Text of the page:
OKC Fairgrounds Needs a New Coliseum
The Jim Norick Arena has served Oklahoma City well, hosting 54 years of state basketball tournaments, countless concerts and the world’s most
prestigious equestrian events.
The Big House and fairgrounds play a key role in our city’s economic development, drawing visitors from every corner of our state and around the globe.
However, the building is rapidly nearing the end of its useful life.
To ensure the OKC Fairgrounds remain home to economically and emotionally vital events, it is time to build a state-of-the-art coliseum to replace The Big House.
A brand-new coliseum will improve the annual Great State Fair of Oklahoma, create new dreams for Oklahoma athletes and ensure Oklahoma City
remains "The Horse Show Capital of the World."
It’s time to create new memories in a modern, first-class building.
The OKC Fairgrounds – including the Jim Norick Arena – is a major economic driver in Oklahoma City. How important? The OKC Fairgrounds generate more economic benefit than the Cox Convention Center, Chesapeake Energy Arena and Chickasaw Bricktown Ballpark combined.
An economic study found:
- 1.1 million – Annual visitors to the Jim Norick Arena
- $211.5 million – Direct spending by Big House visitors
- 10% – Expected increase in direct spending with a new coliseum
- $408 million – Expected total economic annual impact of a new facility
- 370 – New jobs a new coliseum will create
Frequently Asked Questions
Why can’t we save the Jim Norick Arena?
The average lifecycle for a public event facility is 30 to 40 years. The coliseum has already lasted much longer than expected, and it will only get more expensive and nearly impossible to maintain. Oklahoma City and its visitors deserve a first-class experience in a modern coliseum.
How much will a new coliseum cost?
Current plans call for a $95 million construction budget. We hope Oklahoma City voters will approve a MAPS4 package which includes money for this vital project. If they do, sales taxes will not increase from current levels.
Why do taxpayers have to help with this?
Oklahoma State Fair, Inc., which manages the park, does not have the bonding capacity required for an iconic project of this size. Because the new coliseum will generate additional revenue for businesses and government in Oklahoma City, taxpayers will see a strong return on their investment through MAPS4 and will enjoy a brand-new facility for events they already attend.
What happens if we don’t build a new coliseum?
If Oklahoma City does not invest in a replacement for the Jim Norick Arena, we risk losing major equestrian events to markets which have upgraded their facilities. Long-term contracts could leave, which would create huge vacancies at hotels and damage retail and restaurant sales.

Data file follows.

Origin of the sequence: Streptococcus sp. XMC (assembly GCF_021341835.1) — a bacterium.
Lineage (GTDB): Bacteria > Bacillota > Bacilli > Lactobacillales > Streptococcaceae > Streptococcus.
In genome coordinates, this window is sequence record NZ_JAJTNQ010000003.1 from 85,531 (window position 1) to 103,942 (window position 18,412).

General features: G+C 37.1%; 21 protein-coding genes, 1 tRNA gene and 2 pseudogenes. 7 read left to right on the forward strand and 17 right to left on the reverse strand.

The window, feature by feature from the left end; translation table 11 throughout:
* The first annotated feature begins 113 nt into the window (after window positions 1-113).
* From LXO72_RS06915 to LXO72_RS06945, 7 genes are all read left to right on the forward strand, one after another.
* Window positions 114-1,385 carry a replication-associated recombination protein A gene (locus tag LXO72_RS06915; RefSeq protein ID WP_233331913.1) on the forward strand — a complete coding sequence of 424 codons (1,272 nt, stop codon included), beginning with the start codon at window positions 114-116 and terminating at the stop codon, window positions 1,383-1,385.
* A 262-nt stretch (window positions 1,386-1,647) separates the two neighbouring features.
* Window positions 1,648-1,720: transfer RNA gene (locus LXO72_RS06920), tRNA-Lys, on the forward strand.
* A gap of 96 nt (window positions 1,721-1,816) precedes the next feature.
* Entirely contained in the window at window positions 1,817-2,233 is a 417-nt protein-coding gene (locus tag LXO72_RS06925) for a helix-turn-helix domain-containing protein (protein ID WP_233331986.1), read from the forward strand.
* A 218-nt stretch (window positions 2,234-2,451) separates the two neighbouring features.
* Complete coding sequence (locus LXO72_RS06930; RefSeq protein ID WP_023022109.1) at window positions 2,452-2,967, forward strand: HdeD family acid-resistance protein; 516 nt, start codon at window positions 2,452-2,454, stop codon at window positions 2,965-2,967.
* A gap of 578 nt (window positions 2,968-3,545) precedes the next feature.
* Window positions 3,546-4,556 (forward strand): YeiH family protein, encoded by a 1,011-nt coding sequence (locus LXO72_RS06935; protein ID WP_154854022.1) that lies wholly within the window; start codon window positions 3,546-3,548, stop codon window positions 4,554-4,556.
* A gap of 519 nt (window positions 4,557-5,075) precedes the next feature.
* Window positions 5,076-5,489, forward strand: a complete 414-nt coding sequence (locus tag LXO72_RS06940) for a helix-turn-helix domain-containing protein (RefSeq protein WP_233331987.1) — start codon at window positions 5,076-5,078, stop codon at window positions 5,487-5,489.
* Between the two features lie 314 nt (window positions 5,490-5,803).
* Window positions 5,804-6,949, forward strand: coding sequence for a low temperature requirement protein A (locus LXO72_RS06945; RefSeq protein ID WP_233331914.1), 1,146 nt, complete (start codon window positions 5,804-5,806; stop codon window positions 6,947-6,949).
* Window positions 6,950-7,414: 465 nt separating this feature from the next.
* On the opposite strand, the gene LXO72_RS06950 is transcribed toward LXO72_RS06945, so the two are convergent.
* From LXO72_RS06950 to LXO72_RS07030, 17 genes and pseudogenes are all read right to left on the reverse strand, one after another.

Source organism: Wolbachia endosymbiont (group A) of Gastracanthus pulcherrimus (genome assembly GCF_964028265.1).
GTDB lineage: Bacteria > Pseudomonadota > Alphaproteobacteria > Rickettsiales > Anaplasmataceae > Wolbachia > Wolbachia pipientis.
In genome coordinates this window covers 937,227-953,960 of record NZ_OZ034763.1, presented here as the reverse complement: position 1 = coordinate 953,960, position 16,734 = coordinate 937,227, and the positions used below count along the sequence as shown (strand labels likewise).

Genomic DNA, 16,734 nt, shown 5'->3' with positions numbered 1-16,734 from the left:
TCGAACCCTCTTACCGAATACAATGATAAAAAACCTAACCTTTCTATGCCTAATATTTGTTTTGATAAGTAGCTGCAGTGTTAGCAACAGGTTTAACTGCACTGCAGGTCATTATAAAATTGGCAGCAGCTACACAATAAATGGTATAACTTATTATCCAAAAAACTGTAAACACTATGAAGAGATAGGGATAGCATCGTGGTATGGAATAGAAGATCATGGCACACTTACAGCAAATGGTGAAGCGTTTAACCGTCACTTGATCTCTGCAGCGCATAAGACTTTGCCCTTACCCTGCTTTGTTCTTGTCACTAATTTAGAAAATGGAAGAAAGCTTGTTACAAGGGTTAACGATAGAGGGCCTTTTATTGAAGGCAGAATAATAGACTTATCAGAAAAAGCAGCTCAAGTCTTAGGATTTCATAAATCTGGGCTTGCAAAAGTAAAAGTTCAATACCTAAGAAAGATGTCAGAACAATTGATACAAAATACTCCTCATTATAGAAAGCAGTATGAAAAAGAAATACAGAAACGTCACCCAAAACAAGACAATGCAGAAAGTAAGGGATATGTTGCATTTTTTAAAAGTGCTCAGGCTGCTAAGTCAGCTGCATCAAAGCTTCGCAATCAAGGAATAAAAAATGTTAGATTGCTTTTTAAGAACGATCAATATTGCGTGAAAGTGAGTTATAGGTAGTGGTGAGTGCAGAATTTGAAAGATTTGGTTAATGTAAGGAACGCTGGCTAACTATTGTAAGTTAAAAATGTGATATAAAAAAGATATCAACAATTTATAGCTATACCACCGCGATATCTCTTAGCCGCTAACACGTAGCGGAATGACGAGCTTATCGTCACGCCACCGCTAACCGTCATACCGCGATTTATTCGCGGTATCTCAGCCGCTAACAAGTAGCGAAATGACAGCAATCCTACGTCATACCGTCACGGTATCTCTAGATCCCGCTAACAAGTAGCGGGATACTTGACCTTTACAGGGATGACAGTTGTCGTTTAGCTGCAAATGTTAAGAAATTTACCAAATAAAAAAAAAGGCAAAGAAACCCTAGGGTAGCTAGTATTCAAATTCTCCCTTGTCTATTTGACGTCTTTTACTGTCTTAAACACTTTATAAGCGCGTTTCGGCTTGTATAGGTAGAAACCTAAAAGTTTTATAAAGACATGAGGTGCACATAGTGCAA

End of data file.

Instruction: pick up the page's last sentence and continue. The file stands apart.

Because the arena is quickly becoming obsolete, local events such as high school sports tournaments could also move to more modern facilities.
What will the new coliseum be like?
Plans call for a modern coliseum with more than 4,700 fixed seats, 2,600 retractable seats and premium amenities such as suites, box seating and club opportunities. We will create a first-class experience for all events. Click here to view a video rendering.
What’s the timeline for this project?
Our portion of the MAPS 4 Implementation Plan has been approved by City Council and the construction contract should go out for bid and be awarded in August 2022. Current plans call for construction to begin in late September, after the 2022 Oklahoma State Fair ends on September 25. Construction is slated to be completed by September 2024.
Where will events be held during construction?
The Jim Norick Arena will remain open during construction of a new coliseum. When the new facility opens, we will say a fond farewell to the Big House. A warm-up area will be built in its place.
Isn’t this asking Oklahoma City residents to fund a facility used mostly by outsiders?
The Big House is popular with tourists and locals. Oklahoma City residents rely on the existing arena for State Fair events, high school state championships, graduations and many other activities.
Plus, an economic study found events other than the State Fair generate more than $225 million in direct spending a year. That money goes to local businesses and pays for a wide variety of city services through sales and other taxes. If the new coliseum is part of the expected MAPS4 package, residents will not pay any more in sales tax than they do now. But they will enjoy the financial and cultural benefits of a brand-new building.
Why can’t the OKC Fairgrounds revive favorite attractions like the Space Tower, the arch or the speedway?
Building a new coliseum is a critical, immediate need because the existing arena is so close to the end of its useful life, and because it is so important for Oklahoma City’s economy. We must tackle the issue of antiquated, soon-to-be-unsafe facilities before we address other issues.